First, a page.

Williamson, a 6'6" power forward out of Spartanburg, South Carolina, joins R.J. Barrett (nation's No. 1 player) and Cam Reddish (No.3 player) to form perhaps the greatest recruiting class in college basketball history. Barrett, who hails from Canada, already has a well-rounded offensive game while Reddish, who is out of Pennsylvania, is sensational at attacking the rim in a variety of ways. The first thing you'll notice about the trio is the fact they all play basically the same position. Reddish and Barrett both play small forward and stand at the same recorded height, while Williamson is more of a tweener who can play either forward spot. This could be an issue in terms of playing time and minutes, but basketball's shift more towards small-ball could be a perfect fit for this team. Barrett and Reddish can easily slide into either the shooting guard or small forward slot, while Williamson, who plays bigger than his 6'6" frame may suggest, could fit in at power forward, allowing all three to start and maximize their minutes. The bigger question is going to be getting the ball to all three. All of them have been the unquestioned stars of their respective high school teams, so transitioning to a team where they will be expected to share the ball and play as a team will be different. The good news is that this is not a new problem for Coach K and Duke. They have had crazy amounts of talent on their roster before and been able to manage it. The key will be for the players to recognize the importance of sharing the ball and improve on some of the fundamental aspects of the game; such as making effective cuts and crashing the offensive glass. This will enable them to get the ball and make things happen, even if they aren't necessarily touching it all the time. It would also help if Reddish and Williamson improved as shooters, which would spread the floor and open up lanes for others to work with.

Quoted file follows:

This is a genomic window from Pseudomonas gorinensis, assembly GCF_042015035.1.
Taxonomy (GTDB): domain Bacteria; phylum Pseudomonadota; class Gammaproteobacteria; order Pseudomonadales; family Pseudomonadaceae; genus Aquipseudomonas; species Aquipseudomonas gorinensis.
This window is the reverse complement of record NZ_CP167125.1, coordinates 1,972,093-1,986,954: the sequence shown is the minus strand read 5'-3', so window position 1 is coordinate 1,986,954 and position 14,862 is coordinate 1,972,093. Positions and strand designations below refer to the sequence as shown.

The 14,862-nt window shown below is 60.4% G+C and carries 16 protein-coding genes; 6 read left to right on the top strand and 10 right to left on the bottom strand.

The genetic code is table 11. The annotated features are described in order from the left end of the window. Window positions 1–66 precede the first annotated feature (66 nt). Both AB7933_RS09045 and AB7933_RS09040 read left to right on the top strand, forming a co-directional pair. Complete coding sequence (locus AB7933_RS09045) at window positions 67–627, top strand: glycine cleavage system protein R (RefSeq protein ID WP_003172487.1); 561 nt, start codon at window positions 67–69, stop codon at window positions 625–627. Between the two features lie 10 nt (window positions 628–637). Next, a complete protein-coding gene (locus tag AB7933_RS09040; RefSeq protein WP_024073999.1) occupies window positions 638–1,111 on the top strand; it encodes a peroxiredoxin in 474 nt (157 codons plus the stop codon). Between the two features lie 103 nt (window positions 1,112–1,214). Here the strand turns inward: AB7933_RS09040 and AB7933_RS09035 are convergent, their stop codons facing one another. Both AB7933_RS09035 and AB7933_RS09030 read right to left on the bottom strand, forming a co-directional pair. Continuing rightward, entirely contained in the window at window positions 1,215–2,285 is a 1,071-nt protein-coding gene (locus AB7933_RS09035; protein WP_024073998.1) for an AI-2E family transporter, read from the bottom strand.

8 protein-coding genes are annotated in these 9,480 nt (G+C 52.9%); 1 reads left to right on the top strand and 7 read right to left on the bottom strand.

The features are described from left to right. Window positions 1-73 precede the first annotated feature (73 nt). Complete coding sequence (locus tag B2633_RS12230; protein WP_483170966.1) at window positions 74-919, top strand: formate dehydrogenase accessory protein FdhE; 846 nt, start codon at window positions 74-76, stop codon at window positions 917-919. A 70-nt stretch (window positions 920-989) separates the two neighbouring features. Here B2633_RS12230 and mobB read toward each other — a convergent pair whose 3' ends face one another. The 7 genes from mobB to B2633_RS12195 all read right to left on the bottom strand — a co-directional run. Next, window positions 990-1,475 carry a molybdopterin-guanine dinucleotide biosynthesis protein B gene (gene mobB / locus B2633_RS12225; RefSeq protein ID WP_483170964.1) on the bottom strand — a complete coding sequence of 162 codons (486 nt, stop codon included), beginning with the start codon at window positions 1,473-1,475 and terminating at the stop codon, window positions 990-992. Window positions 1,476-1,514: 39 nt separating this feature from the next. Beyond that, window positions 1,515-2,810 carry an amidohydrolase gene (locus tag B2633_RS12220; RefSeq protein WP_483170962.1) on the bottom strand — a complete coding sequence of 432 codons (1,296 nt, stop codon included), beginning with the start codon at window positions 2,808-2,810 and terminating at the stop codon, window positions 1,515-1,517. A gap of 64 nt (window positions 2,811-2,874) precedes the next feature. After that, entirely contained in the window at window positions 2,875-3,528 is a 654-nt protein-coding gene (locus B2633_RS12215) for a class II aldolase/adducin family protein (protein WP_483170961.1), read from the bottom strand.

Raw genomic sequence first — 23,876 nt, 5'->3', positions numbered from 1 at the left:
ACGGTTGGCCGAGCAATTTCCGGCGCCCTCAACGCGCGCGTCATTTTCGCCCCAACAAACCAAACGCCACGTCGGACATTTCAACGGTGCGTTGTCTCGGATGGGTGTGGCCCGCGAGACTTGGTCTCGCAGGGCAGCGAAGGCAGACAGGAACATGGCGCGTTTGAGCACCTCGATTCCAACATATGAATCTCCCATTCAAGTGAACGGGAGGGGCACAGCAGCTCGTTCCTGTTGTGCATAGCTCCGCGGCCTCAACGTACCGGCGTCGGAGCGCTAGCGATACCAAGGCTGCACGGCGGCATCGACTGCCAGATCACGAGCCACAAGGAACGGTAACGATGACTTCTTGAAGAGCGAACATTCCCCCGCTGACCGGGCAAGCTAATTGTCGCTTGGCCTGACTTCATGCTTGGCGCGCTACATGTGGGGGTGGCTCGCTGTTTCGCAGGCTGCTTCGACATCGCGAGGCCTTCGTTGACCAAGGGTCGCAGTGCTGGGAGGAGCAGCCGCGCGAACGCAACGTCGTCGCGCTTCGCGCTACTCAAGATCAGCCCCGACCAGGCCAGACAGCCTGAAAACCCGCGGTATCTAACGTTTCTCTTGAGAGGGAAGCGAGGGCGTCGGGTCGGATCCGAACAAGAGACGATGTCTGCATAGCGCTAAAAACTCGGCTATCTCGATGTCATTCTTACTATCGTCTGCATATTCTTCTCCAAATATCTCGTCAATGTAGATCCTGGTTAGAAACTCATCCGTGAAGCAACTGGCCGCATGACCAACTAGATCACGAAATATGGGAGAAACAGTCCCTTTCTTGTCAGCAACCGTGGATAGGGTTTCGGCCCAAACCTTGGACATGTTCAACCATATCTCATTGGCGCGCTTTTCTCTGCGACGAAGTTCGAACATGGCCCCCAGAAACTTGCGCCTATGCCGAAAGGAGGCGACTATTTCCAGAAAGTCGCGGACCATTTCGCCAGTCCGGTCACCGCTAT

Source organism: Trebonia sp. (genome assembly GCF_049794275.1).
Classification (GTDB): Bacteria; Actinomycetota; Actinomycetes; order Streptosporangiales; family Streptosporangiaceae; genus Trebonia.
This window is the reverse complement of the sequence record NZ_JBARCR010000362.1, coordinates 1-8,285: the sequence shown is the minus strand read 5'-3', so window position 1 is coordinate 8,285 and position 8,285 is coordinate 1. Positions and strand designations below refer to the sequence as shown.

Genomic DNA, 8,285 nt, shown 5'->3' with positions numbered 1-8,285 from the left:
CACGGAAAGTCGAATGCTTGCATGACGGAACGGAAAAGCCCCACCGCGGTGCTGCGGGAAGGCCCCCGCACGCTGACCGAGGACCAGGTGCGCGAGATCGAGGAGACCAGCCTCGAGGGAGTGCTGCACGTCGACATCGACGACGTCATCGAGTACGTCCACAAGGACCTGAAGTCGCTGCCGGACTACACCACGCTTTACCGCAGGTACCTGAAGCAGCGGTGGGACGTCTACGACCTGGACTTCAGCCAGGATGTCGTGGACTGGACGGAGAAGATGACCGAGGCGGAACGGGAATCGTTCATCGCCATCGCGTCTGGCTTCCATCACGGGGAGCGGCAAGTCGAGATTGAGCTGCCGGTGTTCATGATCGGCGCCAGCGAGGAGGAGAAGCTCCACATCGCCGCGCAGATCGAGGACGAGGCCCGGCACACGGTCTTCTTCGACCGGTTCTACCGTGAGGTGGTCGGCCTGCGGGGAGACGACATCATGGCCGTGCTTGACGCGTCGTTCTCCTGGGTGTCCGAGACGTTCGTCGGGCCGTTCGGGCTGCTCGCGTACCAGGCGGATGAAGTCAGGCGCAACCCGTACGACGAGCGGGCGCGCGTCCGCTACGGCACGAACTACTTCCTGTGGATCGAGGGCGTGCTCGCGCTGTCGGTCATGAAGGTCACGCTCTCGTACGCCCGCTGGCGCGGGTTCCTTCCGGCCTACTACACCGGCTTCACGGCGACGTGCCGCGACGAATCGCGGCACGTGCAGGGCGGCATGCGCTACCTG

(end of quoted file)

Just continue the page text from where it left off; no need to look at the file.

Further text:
Even in college basketball, a sport that has parity unlike any other major sport, people will expect this Duke team to roll to a National Title, and anything else will be considered a disappointment. That is a lot to ask of a team of 19 and 20-year olds, but that is the way basketball is nowadays. It is impossible to say how possible that will be when we still have months left in the current '17-'18 season, but we do know one thing: the three won't be able to do it all on their own. They will need a strong supporting cast, and hopefully one with some veterans on it. We know for a fact senior Grayson Allen will be gone, as will likely No. 1 pick Marvin Bagley, but it will be interesting to see what else stays in Durham past these next few months. Freshmen Gary Trent, Wendell Carter and Trevon Dural have all put together great seasons, but it isn't unreasonable to think maybe one or two of them could be back. Any number of players from Duke's bench should return for next year, namely Javin DeLaurier and Alex O'Connell. This will be critical because it should not only ensure this team has a good amount of depth, it will provide them with some stability and overall experience. Navigating the crazy and chaotic world of college basketball is a tall task no matter who you are, so having a strong supporting cast will play a major role in deciding whether this team evolves into a true National Title favorite or disappoints.

As mentioned earlier, these three recruits still have plenty of things they need to improve on to round out their game. For Williamson, we know how great of a dunker he is and what he can bring on the defensive end, but growing into a more effective shooter and shot creator will be pivotal in his development. Barrett and Reddish must also continue to improve as shooters, and also will have to prove they can be great distributors and defenders. This team shouldn't have too much trouble scoring, but if they can't do the other aspects of the game effectively, they won't get very far. Expectations will be enormous and the pressure will be overwhelming on these kids. However, the trio knew what they were signing up for when they committed to Duke, and they seem to realize how important the Duke brotherhood is. Big things are coming for this team and no matter what happens, it will be absolutely fascinating to see how things all go down.